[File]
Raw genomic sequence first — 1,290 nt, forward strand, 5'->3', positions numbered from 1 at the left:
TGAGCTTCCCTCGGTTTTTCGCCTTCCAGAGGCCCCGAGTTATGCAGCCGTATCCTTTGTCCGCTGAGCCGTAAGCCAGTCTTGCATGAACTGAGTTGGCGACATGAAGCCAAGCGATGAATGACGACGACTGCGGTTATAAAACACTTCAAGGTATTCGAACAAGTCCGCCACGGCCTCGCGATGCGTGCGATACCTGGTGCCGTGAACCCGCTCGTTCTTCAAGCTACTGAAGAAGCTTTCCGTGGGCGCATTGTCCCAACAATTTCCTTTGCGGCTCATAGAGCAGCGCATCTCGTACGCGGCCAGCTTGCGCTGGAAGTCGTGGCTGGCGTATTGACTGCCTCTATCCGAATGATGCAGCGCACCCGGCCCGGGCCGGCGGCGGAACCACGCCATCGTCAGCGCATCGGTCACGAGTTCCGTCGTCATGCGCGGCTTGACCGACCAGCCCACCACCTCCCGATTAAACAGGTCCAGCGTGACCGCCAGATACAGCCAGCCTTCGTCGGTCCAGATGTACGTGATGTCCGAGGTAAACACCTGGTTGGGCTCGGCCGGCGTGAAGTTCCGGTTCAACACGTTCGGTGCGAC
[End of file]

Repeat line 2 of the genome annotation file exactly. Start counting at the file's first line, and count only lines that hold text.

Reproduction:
TGAGCTTCCCTCGGTTTTTCGCCTTCCAGAGGCCCCGAGTTATGCAGCCGTATCCTTTGTCCGCTGAGCCGTAAGCCAGTCTTGCATGAACTGAGTTGGCGACATGAAGCCAAGCGATGAATGACGACGACTGCGGTTATAAAACACTTCAAGGTATTCGAACAAGTCCGCCACGGCCTCGCGATGCGTGCGATACCTGGTGCCGTGAACCCGCTCGTTCTTCAAGCTACTGAAGAAGCTTTCCGTGGGCGCATTGTCCCAACAATTTCCTTTGCGGCTCATAGAGCAGCGCATCTCGTACGCGGCCAGCTTGCGCTGGAAGTCGTGGCTGGCGTATTGACTGCCTCTATCCGAATGATGCAGCGCACCCGGCCCGGGCCGGCGGCGGAACCACGCCATCGTCAGCGCATCGGTCACGAGTTCCGTCGTCATGCGCGGCTTGACCGACCAGCCCACCACCTCCCGATTAAACAGGTCCAGCGTGACCGCCAGATACAGCCAGCCTTCGTCGGTCCAGATGTACGTGATGTCCGAGGTAAACACCTGGTTGGGCTCGGCCGGCGTGAAGTTCCGGTTCAACACGTTCGGTGCGAC